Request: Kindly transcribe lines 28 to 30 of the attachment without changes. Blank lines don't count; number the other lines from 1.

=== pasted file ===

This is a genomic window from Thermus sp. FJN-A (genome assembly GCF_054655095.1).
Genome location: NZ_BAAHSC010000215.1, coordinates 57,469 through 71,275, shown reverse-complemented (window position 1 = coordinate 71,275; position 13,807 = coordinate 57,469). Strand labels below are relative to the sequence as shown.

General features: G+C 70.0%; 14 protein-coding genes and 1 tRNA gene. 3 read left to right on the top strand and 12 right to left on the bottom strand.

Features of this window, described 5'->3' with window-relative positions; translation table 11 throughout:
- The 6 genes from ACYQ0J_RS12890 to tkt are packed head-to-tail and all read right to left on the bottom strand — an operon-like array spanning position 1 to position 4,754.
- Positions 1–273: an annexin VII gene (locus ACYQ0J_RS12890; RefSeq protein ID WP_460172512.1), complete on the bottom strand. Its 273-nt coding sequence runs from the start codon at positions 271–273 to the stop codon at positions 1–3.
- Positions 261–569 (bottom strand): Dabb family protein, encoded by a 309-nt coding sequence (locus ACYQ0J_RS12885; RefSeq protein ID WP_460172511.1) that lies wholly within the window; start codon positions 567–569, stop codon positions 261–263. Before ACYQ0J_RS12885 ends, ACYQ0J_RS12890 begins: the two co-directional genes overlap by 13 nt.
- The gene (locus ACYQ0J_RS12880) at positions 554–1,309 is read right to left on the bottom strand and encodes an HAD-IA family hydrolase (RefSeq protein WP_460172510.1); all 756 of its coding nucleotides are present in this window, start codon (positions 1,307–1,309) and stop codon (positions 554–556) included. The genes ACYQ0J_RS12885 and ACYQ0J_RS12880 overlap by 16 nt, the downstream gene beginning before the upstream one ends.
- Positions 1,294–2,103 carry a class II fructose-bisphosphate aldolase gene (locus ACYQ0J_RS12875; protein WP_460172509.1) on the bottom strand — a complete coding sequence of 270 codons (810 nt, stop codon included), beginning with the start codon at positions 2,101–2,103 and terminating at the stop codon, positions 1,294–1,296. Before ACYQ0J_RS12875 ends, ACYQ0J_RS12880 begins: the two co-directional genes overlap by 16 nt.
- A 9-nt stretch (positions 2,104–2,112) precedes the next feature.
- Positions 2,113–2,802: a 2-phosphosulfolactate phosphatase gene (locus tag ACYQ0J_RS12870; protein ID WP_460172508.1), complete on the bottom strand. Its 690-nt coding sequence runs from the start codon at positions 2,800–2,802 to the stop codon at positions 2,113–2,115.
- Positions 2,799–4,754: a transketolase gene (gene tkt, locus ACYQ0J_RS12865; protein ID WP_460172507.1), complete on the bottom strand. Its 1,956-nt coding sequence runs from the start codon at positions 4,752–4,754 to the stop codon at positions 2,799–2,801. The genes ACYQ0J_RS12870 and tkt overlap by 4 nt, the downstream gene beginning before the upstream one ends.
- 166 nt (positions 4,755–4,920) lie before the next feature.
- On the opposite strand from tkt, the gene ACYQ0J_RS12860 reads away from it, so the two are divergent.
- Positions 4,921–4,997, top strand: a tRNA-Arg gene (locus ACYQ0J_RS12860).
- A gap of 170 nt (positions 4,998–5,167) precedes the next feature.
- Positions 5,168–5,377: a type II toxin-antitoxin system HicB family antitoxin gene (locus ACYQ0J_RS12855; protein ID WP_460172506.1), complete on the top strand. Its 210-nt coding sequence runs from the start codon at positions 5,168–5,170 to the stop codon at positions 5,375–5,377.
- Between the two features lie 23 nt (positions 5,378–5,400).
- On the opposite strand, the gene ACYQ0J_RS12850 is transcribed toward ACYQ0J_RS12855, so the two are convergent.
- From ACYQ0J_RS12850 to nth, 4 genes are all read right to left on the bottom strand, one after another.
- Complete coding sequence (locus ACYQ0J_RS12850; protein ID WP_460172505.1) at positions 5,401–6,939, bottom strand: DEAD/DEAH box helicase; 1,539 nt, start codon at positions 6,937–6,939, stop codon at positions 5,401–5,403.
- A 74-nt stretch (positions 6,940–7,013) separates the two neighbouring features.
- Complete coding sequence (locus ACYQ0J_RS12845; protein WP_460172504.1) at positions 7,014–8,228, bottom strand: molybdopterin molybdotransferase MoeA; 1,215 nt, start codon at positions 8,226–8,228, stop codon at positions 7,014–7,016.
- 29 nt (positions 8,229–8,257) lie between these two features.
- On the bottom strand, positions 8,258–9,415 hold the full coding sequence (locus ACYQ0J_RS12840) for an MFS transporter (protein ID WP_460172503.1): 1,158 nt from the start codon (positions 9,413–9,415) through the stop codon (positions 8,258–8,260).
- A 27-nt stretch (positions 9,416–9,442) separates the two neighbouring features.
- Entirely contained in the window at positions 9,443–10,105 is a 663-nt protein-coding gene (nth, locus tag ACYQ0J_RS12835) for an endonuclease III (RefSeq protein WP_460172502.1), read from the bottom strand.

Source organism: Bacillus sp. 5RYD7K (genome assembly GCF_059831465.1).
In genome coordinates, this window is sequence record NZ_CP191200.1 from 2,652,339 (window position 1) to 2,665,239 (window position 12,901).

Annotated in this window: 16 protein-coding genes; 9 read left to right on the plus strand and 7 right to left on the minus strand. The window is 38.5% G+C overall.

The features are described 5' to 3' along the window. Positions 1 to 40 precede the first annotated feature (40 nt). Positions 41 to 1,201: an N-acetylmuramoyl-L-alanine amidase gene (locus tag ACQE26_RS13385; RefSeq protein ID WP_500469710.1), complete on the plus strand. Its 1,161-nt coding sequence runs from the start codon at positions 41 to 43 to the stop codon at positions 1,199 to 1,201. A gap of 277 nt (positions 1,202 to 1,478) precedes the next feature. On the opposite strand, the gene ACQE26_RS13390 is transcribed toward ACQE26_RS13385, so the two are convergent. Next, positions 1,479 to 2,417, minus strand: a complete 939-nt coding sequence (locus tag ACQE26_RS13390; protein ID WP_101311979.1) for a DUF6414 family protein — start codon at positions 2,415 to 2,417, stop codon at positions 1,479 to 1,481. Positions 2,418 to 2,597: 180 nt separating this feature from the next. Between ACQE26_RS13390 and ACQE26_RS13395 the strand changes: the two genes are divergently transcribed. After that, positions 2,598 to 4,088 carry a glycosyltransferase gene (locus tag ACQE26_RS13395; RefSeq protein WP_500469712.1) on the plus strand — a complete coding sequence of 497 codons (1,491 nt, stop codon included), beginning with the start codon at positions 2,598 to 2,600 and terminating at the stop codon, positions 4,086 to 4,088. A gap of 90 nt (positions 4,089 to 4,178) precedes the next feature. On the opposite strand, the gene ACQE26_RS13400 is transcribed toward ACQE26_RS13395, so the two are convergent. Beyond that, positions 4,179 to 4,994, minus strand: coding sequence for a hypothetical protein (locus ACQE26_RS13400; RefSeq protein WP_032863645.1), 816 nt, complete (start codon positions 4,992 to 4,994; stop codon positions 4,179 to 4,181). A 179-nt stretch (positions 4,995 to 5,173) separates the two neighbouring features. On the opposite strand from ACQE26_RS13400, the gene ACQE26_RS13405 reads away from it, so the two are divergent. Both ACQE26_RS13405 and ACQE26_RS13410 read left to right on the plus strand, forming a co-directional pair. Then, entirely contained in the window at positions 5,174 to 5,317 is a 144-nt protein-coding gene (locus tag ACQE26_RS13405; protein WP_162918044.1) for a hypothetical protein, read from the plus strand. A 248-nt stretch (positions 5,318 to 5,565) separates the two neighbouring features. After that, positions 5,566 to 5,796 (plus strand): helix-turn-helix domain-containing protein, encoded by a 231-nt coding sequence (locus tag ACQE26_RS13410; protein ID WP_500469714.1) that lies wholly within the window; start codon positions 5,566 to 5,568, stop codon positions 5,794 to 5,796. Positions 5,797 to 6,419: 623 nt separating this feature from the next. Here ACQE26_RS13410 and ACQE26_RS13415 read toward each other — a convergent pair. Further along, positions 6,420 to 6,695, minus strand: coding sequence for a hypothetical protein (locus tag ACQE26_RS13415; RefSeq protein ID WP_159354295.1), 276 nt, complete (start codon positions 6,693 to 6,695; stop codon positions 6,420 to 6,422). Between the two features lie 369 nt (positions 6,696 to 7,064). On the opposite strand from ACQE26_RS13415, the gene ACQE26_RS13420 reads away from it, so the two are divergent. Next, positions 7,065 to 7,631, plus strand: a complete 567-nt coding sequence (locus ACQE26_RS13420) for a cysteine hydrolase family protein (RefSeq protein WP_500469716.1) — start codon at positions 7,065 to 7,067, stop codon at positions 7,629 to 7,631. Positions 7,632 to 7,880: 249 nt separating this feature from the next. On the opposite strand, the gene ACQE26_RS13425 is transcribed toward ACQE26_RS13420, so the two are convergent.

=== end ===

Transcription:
Source organism: Bacillus sp. 5RYD7K (genome assembly GCF_059831465.1).
In genome coordinates, this window is sequence record NZ_CP191200.1 from 2,652,339 (window position 1) to 2,665,239 (window position 12,901).

Annotated in this window: 16 protein-coding genes; 9 read left to right on the plus strand and 7 right to left on the minus strand. The window is 38.5% G+C overall.